One win away from gold? Mind-boggling

VANCOUVER, British Columbia -- Thirty years after the "Miracle on Ice," 50 years after the first miracle U.S. men's hockey win in Squaw Valley, another group of unheralded American players stands at the edge of greatness, at the edge of history.

The U.S. men's hockey team, the team GM Brian Burke said repeatedly wouldn't be anyone's pick to win a gold medal, will play for just that Sunday afternoon after pounding Finland 6-1 in semifinal action Friday afternoon.

That this group, the youngest team in this star-studded Olympic tournament, is 60 minutes away from a gold medal is shocking. How the Americans got here, by exploding on the hapless Finns with six goals before the game was 13 minutes old, is quite simply mind-boggling.

"I think you come into the game, you're mentally preparing for a close-checking game, and we kind of blew the doors out pretty early," admitted U.S. forward Dustin Brown. "From that standpoint, especially the fifth and sixth goals, you're kind of thinking, 'What's going on?'"

If the first 13 minutes were kind of a perfect storm for the Americans, and a perfect nightmare for the Finns, the game also reinforced this American team has in a matter of days become a mature and poised group.

The Americans did not run up the score, they did not hot-dog it or rub the Finns' noses in it, even when the game had clearly gotten out of hand. It is the mark of a team that has an excellent sense of self.

"At the end of the day, I think everyone knows what it's like to be on the other end of the stick," Brown said. "I think for us it was just a matter of honing in our game and keep playing the game the right way. If we scored six more goals, we scored six more goals, but we didn't try and get away from our game."

While the Americans awaited the outcome of Friday's second semifinal between Canada and Slovakia (the Canadians won 3-2), they got used to the idea of being on the edge of one of the greatest moments in U.S. hockey history.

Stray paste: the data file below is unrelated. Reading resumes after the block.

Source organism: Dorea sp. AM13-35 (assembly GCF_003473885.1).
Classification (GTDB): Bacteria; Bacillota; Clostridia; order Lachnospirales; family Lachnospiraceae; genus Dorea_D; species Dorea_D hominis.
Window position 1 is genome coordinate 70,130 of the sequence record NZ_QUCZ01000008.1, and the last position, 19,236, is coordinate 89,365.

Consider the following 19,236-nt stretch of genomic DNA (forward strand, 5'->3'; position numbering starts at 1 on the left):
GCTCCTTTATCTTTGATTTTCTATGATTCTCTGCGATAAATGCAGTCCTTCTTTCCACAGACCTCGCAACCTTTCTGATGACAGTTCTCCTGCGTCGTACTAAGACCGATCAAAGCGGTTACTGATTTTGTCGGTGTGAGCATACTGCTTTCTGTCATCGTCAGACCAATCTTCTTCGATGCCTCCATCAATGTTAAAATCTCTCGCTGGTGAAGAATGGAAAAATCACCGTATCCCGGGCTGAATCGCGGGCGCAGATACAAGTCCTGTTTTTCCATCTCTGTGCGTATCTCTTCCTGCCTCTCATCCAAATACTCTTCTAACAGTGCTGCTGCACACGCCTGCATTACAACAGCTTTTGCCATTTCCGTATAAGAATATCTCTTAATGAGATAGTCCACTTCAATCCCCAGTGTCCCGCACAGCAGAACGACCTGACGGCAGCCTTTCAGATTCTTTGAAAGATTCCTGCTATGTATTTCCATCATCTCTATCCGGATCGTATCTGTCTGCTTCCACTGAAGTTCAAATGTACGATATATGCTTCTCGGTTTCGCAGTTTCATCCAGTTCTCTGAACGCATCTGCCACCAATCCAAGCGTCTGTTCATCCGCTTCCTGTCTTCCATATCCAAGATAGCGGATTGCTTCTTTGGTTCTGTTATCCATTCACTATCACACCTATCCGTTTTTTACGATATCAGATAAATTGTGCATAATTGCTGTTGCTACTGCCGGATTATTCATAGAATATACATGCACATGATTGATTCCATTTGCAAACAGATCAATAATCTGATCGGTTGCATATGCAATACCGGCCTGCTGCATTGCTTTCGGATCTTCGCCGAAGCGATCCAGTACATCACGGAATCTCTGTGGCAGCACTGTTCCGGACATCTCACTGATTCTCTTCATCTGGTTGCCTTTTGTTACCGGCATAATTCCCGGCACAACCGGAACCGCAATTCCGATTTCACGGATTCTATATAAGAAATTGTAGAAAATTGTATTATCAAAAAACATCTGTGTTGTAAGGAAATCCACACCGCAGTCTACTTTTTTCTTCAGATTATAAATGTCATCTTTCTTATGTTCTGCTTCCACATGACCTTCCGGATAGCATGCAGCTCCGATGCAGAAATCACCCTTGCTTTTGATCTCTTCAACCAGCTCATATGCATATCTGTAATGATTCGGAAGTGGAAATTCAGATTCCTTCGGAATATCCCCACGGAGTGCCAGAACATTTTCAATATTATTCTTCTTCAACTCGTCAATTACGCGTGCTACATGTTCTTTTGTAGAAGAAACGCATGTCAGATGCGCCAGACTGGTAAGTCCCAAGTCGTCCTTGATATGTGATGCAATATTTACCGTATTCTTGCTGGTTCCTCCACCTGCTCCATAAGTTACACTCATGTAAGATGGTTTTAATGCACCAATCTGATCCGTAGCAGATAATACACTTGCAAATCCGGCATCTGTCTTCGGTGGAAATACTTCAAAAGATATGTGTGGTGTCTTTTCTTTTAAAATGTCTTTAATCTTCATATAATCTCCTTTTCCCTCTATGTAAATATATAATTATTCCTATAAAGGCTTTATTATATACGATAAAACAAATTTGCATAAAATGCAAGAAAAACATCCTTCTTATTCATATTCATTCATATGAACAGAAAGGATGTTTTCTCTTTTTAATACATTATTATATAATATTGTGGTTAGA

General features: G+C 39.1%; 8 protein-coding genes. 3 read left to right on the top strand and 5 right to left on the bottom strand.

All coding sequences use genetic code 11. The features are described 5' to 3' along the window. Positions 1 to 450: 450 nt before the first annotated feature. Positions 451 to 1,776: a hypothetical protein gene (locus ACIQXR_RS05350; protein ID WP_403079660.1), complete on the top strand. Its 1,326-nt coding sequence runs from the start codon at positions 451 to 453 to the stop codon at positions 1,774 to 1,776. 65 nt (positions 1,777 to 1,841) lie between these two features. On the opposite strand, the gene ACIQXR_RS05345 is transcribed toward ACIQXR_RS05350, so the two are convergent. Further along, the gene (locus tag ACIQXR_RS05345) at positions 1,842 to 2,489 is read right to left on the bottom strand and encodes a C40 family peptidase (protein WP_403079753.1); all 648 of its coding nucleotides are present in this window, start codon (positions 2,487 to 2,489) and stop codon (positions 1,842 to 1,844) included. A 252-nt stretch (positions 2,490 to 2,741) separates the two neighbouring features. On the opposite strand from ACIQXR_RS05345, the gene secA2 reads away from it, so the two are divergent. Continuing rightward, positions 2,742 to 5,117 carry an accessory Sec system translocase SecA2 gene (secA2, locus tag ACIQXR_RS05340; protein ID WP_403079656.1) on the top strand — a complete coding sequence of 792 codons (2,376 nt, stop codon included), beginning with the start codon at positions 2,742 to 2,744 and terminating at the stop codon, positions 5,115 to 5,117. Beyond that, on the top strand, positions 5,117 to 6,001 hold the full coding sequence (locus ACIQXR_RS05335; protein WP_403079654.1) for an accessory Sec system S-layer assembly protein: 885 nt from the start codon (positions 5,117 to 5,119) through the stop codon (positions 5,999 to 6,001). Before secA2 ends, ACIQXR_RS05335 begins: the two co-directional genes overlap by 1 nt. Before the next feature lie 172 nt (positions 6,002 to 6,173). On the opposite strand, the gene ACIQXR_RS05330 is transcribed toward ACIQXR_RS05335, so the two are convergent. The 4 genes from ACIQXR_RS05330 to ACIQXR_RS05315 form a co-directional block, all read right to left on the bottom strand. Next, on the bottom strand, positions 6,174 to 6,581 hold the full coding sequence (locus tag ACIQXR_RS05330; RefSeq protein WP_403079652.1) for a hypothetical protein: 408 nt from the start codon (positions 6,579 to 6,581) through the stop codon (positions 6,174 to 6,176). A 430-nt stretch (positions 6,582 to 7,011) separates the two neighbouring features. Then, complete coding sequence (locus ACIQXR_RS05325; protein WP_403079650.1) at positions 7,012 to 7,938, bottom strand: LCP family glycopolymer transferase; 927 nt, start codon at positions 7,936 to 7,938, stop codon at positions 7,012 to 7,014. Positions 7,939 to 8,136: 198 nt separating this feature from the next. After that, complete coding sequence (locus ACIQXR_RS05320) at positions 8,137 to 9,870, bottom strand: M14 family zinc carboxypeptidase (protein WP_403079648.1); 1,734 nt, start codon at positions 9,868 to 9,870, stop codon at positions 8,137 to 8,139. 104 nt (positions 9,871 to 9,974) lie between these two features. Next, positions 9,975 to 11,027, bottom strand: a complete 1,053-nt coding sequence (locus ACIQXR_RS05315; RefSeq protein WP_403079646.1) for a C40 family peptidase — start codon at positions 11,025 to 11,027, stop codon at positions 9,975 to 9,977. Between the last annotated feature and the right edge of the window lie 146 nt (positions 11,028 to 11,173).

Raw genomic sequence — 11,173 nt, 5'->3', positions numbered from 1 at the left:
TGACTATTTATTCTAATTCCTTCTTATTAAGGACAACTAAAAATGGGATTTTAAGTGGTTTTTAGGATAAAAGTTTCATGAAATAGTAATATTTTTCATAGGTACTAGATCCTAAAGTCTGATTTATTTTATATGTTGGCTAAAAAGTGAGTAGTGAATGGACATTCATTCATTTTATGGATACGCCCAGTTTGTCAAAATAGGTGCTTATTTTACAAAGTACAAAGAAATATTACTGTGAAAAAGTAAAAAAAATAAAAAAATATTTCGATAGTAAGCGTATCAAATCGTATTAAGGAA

"We couldn't really look forward to it until this point now, so we can really focus on it," said defenseman Erik Johnson, who scored his first goal of the tournament during Friday's first-period barrage. "It's something we dreamed about ever since we were little kids. That was our goal from the summer camp.

"I think maybe a lot of people didn't expect us to be there and maybe didn't expect us [to get there] as easy as it looked, but it was a tough road and every game was a battle," Johnson added. "Even the beginning of the game today was a battle to get that lead. Yeah, we have a lot of young, inexperienced guys, but we've got a lot of young energy and youthful enthusiasm that I think has helped us along, as well."

Can the Americans pull one more win out of their magic hats? USA coach Ron Wilson wondered if they can possibly be better than they were on Friday. "I hope we haven't peaked two days too early," Wilson said.

It was hard to tell if he was kidding, but there have been so few missteps with this U.S. team, maybe there is some reason for concern. But we don't think so.

Just like after the Americans' big win over Canada on Sunday and the Swiss in the quarterfinals, there was no wild display of jubilation, no premature euphoria after Friday's win, which is unusual in a group as young as this one.

The Americans have not trailed in the tournament. They have scored first in all six games and generally have scored early, which speaks to preparation and focus. They have taken only a handful of penalties. Apart from periods in the Canada game, the Americans haven't appeared to have suffered from any butterflies.

"We definitely wanted to get into that next game," Wilson said. "We feel we're prepared and we've gotten better every single game, which is key in a tournament like this."

Facing a veteran Finnish team whose roster included battle-tested players like Teemu Selanne, Saku Koivu, Kimmo Timonen and Jere Lehtinen, the Americans simply steam-rolled them.

Even better, the Americans' top offensive player, Patrick Kane, enjoyed his best game of the tournament, scoring twice, and for the first time in the Olympics found space to work his magic with the puck. Another player who had struggled, Paul Stastny, also had his best game of the tournament with a goal and an assist.

"I've got to give them a lot of credit. They came at us hard, really hard," said Timonen, who echoed high praise from throughout the Finnish lineup. "We knew they were going to [play] hard, but I was surprised at how hard they were skating. Every turnover we made, it was 3-on-2, 2-on-1. They really played well."

And so it comes down now to one game for a team that few regarded even as a medal contender when this tournament began. One chance to join a handful of American hockey teams who carved out a unique place in the nation's sporting history.

If this young American team fears taking that final step, it has hidden those fears well.

"We believed in our group. We had a focus of coming here to win the gold medal," said captain Jamie Langenbrunner. "I believe we can win a gold medal, and now we've got that opportunity. We put a lot of work into these last two weeks, a lot of sacrifice by guys, and it's fun to have that opportunity now."

Scott Burnside covers the NHL for ESPN.com.